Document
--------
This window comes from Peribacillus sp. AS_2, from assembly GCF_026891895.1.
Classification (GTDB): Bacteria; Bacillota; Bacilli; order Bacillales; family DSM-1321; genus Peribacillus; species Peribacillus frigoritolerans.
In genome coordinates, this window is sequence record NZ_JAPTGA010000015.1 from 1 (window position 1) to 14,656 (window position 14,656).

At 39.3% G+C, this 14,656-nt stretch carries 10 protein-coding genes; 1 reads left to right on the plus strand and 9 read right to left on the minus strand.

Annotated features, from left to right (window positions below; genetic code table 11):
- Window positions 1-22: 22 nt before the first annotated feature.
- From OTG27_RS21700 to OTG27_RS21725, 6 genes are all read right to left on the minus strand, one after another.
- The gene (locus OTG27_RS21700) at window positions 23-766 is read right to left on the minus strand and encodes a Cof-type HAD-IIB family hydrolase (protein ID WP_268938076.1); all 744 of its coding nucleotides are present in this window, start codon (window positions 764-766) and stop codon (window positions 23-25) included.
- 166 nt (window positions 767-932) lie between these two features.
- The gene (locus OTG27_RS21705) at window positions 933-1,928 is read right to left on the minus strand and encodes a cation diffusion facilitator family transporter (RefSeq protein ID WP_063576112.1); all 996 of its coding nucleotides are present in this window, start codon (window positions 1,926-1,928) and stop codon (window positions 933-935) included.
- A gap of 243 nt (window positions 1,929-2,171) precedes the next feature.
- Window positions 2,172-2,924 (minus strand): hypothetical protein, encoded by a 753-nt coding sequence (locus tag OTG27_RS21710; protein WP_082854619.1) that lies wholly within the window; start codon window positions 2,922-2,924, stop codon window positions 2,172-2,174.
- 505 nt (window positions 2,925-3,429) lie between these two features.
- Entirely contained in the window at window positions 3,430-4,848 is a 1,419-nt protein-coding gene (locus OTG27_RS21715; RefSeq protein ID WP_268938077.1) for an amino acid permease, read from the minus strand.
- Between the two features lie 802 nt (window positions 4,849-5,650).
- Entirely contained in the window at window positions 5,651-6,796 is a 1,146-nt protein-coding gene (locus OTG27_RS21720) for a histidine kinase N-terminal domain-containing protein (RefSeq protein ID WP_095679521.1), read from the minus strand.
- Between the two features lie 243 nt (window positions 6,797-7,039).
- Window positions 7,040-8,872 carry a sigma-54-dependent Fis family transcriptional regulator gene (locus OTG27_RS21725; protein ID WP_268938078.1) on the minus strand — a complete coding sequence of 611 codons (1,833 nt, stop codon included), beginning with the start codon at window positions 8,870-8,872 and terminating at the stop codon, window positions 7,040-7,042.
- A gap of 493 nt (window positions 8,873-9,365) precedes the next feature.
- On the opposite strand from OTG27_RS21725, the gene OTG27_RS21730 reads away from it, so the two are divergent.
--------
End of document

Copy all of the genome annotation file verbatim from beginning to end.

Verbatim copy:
This window comes from Peribacillus sp. AS_2, from assembly GCF_026891895.1.
Classification (GTDB): Bacteria; Bacillota; Bacilli; order Bacillales; family DSM-1321; genus Peribacillus; species Peribacillus frigoritolerans.
In genome coordinates, this window is sequence record NZ_JAPTGA010000015.1 from 1 (window position 1) to 14,656 (window position 14,656).

At 39.3% G+C, this 14,656-nt stretch carries 10 protein-coding genes; 1 reads left to right on the plus strand and 9 read right to left on the minus strand.

Annotated features, from left to right (window positions below; genetic code table 11):
- Window positions 1-22: 22 nt before the first annotated feature.
- From OTG27_RS21700 to OTG27_RS21725, 6 genes are all read right to left on the minus strand, one after another.
- The gene (locus OTG27_RS21700) at window positions 23-766 is read right to left on the minus strand and encodes a Cof-type HAD-IIB family hydrolase (protein ID WP_268938076.1); all 744 of its coding nucleotides are present in this window, start codon (window positions 764-766) and stop codon (window positions 23-25) included.
- 166 nt (window positions 767-932) lie between these two features.
- The gene (locus OTG27_RS21705) at window positions 933-1,928 is read right to left on the minus strand and encodes a cation diffusion facilitator family transporter (RefSeq protein ID WP_063576112.1); all 996 of its coding nucleotides are present in this window, start codon (window positions 1,926-1,928) and stop codon (window positions 933-935) included.
- A gap of 243 nt (window positions 1,929-2,171) precedes the next feature.
- Window positions 2,172-2,924 (minus strand): hypothetical protein, encoded by a 753-nt coding sequence (locus tag OTG27_RS21710; protein WP_082854619.1) that lies wholly within the window; start codon window positions 2,922-2,924, stop codon window positions 2,172-2,174.
- 505 nt (window positions 2,925-3,429) lie between these two features.
- Entirely contained in the window at window positions 3,430-4,848 is a 1,419-nt protein-coding gene (locus OTG27_RS21715; RefSeq protein ID WP_268938077.1) for an amino acid permease, read from the minus strand.
- Between the two features lie 802 nt (window positions 4,849-5,650).
- Entirely contained in the window at window positions 5,651-6,796 is a 1,146-nt protein-coding gene (locus OTG27_RS21720) for a histidine kinase N-terminal domain-containing protein (RefSeq protein ID WP_095679521.1), read from the minus strand.
- Between the two features lie 243 nt (window positions 6,797-7,039).
- Window positions 7,040-8,872 carry a sigma-54-dependent Fis family transcriptional regulator gene (locus OTG27_RS21725; protein ID WP_268938078.1) on the minus strand — a complete coding sequence of 611 codons (1,833 nt, stop codon included), beginning with the start codon at window positions 8,870-8,872 and terminating at the stop codon, window positions 7,040-7,042.
- A gap of 493 nt (window positions 8,873-9,365) precedes the next feature.
- On the opposite strand from OTG27_RS21725, the gene OTG27_RS21730 reads away from it, so the two are divergent.